Zipf’s law and South African towns

An important question has exercised the minds of many economist over time: why are there differences in the sizes of different towns? For instance, why are all towns in a region not of equal size? The answer has to do with power laws.

There is no Hobbesian significance in the word ‘power’ – it is just a mathematical term. If the value of some quantity q depends on the value of another quantity x according to a power-law relationship, this means that each time x is doubled, y increases by some constant factor (Ball, 2005).

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Of people and enterprises in South African towns

Western CapeOrderliness in enterprise development in South African towns has been observed as statistically significant correlations between different characteristics of South African towns. One of the first correlations noted was a statistically significant positive relationship between the population of South African towns and the number of their enterprises. This was observed in the Free State, the Northern Cape, the Western Cape (see graph) and the Gouritz Cluster Biosphere Reserve. In fact, towns in the Eastern Cape Karoo exhibited such relationships over a period of a century. One can conclude the relationship is ubiquitous in South Africa. Continue reading “Of people and enterprises in South African towns”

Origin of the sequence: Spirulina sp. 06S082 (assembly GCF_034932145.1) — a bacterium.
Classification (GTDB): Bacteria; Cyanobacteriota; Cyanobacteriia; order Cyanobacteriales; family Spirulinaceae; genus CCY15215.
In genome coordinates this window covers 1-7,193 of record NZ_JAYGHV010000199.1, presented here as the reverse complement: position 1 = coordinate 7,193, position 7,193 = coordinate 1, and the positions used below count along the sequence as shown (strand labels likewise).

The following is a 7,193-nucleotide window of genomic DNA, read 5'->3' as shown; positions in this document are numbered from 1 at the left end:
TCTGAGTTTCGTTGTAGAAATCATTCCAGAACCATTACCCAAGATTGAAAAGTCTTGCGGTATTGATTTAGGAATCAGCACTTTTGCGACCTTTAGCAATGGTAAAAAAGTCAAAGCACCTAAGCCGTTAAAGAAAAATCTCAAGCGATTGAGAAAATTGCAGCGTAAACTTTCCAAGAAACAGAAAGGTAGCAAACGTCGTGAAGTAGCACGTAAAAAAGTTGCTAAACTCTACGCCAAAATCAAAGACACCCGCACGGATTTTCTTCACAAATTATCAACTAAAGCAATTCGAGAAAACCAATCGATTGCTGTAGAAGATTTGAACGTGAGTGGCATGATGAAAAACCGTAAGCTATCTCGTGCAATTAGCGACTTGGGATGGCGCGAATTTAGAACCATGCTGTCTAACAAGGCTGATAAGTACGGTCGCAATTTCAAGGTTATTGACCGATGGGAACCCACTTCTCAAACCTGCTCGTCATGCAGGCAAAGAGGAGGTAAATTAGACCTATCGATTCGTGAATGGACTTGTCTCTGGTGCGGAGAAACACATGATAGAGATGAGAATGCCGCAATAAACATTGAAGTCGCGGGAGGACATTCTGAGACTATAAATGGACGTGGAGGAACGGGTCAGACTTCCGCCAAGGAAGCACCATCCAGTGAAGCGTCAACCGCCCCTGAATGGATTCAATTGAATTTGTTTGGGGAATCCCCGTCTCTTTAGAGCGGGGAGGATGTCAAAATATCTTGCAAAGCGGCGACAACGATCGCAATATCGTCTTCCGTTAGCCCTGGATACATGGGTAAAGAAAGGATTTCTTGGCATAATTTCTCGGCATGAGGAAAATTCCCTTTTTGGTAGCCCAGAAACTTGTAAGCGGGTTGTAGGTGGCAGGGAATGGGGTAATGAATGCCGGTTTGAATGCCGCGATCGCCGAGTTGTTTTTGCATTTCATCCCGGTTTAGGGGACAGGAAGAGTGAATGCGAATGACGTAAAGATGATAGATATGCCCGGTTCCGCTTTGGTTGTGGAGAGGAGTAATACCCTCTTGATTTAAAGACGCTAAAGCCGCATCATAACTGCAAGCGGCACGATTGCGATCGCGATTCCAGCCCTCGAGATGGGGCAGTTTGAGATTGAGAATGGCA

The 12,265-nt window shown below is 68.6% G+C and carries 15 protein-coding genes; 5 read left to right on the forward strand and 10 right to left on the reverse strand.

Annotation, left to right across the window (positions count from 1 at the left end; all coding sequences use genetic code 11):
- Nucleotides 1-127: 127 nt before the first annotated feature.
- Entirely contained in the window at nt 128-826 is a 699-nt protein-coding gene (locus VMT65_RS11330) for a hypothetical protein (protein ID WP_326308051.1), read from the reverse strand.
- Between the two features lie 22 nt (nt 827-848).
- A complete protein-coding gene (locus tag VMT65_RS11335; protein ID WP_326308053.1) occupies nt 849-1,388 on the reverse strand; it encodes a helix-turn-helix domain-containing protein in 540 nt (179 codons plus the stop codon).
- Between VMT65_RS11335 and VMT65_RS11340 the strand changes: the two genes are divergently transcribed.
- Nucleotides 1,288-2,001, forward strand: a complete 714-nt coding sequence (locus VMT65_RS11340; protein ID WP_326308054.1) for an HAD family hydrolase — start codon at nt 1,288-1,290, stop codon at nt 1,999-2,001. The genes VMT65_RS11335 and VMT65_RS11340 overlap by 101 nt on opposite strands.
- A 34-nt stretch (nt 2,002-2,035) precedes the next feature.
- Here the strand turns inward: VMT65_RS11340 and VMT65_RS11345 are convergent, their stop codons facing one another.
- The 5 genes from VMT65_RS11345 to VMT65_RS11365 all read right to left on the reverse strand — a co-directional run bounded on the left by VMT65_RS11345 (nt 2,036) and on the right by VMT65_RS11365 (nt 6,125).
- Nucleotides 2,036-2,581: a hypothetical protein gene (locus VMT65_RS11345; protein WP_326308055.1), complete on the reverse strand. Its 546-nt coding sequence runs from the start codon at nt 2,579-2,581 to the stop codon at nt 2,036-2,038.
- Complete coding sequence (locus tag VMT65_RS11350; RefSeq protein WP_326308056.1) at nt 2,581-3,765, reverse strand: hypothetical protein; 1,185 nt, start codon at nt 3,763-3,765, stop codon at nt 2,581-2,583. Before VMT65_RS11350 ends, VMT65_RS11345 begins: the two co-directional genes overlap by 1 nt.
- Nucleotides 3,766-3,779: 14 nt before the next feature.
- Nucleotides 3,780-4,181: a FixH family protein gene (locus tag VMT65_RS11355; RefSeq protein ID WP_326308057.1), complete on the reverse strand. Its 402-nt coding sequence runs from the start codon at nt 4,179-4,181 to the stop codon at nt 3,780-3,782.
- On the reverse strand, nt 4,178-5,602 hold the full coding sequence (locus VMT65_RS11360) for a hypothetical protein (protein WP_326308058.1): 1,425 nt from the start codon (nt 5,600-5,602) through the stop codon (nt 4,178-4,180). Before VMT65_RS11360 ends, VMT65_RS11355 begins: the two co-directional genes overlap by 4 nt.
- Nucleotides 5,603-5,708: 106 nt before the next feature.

A tribute to Eric Beinhocker

Eric Beinhocker

On an early morning walk years ago a friend told me about Eric Beinhocker’s book, The Origin of Wealth: Evolution, Complexity, and the Radical Remaking of Economics. In a review of the book, William Grassie said: “The genius of the book is Eric Beinhocker’s grand synthesis of diverse fields of research, including physics, evolutionary biology, anthropology, psychology, game theory, information theory, and economic history, all to tell the big story about why traditional neo-classical economic theory fails, and how “Complexity Economics” works.”

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